After some trips, I noticed some of the men I knew saying loving goodbyes to wives and children at Central. When the train started, they went up to the front of the train to be with their 'girlfriends' or returning to the Station to continue with their romances. This did not sit well with me and I became very distrustful of males in general. When I was asked out by an airman, I made sure he was not married. I was able to do this easily because I had access to their pay-books on paydays for coupon issue. Some were puzzled as to how I 'guessed' their status.
I had to go to Laverton, near Melbourne to attend a Clerk Stores Course for one month during December and January 1943-44. Another girl from the unit, went with me. She had gone to St. George High School and had been a friend of a school friend of mine. At Nowra, we had arguments quite often, as she was very like me in some ways but we had no bother here. Our main differences were that she was always trying to boss me around and if I did not ‘obey’ her, she tried to belittle me. Also, she had no right to order me around anyway.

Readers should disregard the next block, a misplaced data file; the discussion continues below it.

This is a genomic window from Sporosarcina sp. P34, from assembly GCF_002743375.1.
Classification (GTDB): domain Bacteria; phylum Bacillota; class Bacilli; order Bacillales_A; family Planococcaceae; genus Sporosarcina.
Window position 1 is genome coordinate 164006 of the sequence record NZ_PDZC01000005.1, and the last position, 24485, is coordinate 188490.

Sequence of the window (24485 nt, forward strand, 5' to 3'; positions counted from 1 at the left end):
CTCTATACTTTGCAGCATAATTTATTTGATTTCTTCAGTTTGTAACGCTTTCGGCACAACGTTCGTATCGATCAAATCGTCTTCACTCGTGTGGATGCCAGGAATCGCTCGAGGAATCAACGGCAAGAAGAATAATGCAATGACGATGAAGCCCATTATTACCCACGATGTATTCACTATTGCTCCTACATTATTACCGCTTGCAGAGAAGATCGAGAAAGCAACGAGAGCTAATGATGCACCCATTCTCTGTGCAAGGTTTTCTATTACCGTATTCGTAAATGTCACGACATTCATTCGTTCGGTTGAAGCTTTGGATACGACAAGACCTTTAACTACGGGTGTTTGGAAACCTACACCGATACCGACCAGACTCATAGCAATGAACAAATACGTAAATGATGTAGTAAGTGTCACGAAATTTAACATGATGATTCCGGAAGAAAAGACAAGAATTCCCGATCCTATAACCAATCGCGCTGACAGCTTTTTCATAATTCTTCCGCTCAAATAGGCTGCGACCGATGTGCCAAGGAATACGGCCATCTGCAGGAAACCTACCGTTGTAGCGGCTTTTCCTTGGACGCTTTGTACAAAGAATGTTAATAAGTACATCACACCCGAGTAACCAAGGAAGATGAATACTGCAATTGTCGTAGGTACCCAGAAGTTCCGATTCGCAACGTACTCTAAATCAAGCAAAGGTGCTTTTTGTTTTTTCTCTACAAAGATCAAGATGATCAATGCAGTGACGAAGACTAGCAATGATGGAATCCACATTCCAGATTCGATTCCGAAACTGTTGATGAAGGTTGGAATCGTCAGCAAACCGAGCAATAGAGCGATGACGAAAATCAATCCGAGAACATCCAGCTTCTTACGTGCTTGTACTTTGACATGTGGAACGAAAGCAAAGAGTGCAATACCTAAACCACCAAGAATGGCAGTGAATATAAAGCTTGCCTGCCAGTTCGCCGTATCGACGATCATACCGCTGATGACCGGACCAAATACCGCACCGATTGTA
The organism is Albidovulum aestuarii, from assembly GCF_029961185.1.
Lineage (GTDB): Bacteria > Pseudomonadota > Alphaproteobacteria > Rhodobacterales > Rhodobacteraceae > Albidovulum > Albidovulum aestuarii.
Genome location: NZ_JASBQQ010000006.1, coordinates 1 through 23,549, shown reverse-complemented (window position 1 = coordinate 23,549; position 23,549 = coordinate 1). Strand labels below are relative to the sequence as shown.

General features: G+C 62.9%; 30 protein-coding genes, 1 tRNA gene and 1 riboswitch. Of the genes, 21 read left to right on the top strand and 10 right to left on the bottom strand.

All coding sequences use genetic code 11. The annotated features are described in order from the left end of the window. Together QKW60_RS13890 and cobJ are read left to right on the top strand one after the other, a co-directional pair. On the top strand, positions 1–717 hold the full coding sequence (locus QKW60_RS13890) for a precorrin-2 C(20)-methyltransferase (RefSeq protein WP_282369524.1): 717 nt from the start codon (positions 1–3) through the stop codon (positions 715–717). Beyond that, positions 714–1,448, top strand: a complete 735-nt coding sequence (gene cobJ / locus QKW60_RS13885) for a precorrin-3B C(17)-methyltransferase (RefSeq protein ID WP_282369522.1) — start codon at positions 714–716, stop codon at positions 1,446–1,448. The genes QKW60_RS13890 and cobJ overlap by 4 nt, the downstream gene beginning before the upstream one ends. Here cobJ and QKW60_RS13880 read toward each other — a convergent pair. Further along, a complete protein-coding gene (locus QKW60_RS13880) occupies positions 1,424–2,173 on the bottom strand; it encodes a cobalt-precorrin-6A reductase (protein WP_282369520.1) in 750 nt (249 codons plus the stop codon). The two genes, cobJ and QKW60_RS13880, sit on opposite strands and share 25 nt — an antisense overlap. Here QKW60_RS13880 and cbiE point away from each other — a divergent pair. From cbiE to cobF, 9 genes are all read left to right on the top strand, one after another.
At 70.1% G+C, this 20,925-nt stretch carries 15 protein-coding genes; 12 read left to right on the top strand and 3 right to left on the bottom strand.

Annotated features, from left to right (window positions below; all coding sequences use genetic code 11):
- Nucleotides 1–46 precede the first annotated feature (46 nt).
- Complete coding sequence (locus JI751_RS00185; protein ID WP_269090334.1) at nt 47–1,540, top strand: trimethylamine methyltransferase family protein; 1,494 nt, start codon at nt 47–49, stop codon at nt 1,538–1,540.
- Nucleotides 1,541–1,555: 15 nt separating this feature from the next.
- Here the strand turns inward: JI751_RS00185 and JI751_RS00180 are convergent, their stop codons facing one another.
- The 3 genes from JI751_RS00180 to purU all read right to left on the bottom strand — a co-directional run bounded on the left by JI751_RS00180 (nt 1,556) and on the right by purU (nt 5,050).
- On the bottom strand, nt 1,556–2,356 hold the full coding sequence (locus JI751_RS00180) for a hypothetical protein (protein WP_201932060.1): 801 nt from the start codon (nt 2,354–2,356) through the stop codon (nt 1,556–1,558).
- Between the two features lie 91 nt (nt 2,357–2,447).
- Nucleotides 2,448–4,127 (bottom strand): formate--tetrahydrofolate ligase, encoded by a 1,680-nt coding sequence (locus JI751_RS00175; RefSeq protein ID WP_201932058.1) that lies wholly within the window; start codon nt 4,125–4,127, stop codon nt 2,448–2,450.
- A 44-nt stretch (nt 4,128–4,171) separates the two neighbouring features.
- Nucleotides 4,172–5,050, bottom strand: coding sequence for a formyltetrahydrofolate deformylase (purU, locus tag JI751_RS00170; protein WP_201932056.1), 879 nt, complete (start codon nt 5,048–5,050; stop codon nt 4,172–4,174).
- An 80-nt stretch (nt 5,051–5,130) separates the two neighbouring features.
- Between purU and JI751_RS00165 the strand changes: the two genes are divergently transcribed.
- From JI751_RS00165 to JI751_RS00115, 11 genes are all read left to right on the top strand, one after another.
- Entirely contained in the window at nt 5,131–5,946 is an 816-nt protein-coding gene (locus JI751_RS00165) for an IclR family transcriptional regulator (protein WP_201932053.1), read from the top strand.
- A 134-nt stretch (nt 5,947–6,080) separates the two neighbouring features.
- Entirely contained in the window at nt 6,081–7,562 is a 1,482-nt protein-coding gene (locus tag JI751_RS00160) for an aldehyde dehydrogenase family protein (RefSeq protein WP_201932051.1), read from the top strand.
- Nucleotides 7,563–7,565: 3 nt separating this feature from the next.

As the weather over that month was very cold and windy, instead of being hot and summery, and it was a miserable time with boring lectures. I already knew all the information that was presented. Apart from visits to a private home of one of the other girls who attended the course and a visit to Luna Park, I stayed in camp.
On the way down to Melbourne by train, a middle aged, slightly balding, sailor attached himself to me. He kindly helped me with my luggage at Albury, where we had to change trains and after much pestering, I let him take me to dinner, when we arrived in the city. I remember ordering lobster and then we went to see a movie. He accompanied me to the train station at Spencer Street (destination Laverton) and insisted on buying me some flowers and chocolates. I was so loaded up with these unwelcome gifts and my luggage, I lost my wallet that included my Movement Order, money, a lovely gold compact and clothing coupons. I was really upset but fortunately did not get into trouble. He made a date (that I had no intention of keeping) to meet me the following Saturday. He tried to contact me by phone but I dodged the calls and a few enqiries. This was not a nice thing to do and I did feel guilty but I did not know then, how to let him down lightly.